Misc. Vehicles 1996 GMC Jimmy 4 dr. In good cond. runs well, v. reasonable. Reliable transportation. Call (706) 248-4649 after 2 p.m. Reasonable prices.

Full-time Are you a DRee and Company stylist? Our open concept salon has room for you to create and be part of the team environment you’ve been searching for. Apply in person, 760 N. Chase St. Dos Palmas is now hiring experienced servers. Apply in person between 2–5 p.m., Mon.– Thurs. 3523 Atlanta Highway. No phone calls, please.

2 0 0 1 C h e v ro l e t G 3 5 0 0 1 5 passenger bus w/ wheelchair lift & 2 wheelchair tie-down areas. Diesel engine, A/C, automatic, white. No CDL license needed. $15,900 or OBO. (706) 549-9456. Cash for cars: any car/truck. Running or not! Top $ paid. We come to you! Call for instant offer, (888) 420-3808, www.cash4car. com (AAN CAN).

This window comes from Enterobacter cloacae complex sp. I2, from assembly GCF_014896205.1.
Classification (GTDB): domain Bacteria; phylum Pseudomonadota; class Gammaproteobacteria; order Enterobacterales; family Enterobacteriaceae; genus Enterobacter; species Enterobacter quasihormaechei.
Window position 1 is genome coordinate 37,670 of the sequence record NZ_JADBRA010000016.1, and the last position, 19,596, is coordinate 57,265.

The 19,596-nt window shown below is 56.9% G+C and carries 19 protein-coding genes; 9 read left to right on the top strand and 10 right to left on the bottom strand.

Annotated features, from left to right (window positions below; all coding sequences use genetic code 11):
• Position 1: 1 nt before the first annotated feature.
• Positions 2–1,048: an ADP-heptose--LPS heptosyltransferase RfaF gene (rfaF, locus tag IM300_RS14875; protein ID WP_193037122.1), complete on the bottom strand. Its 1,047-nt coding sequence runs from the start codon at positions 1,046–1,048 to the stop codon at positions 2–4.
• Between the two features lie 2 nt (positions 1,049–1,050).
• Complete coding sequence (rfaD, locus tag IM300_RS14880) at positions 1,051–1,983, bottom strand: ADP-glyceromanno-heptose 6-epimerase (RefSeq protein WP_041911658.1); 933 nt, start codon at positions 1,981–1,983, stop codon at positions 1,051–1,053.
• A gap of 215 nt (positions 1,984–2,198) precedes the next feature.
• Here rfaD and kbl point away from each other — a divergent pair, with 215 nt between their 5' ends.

Luxury Condos

by Hamilton & Associates


Downtown, secured parking, fully furnished, 2br/2ba $1,450/mo. • Available Now


Gated community of Epps Bridge, upscale living, 2br/2.5ba $1,000/mo. • Available Now • 706-613-9001

Week of 12/12/11 - 12/18/11

The Weekly Crossword 1





5 14


18 21 24





41 44 46







54 59








ACROSS 1 Created a web 5 It may be checkered 9 Sound of shock 13 Panama, e.g. 15 Woodwind instrument 16 Mishmash 17 '70s Superman 18 Pitch 20 North Pole workers 21 Tour of duty 22 Slyly shy 23 Pub brew 24 1994 Keanu Reeves movie 26 Eggs, in a lab 28 Nativity scene necessity 30 Cook too long 33 Indifferent 37 Enthusiasm 40 Lament over a loss 41 E-mail button 42 "Georgy Girl" actress 45 Celestial streaker 46 Bank worker 50 Historical period 51 Darkroom accessory







30 35














9 16



by Margie E. Burke 8


33 37



20 23


66 69

Copyright 2011 by The Puzzle Syndicate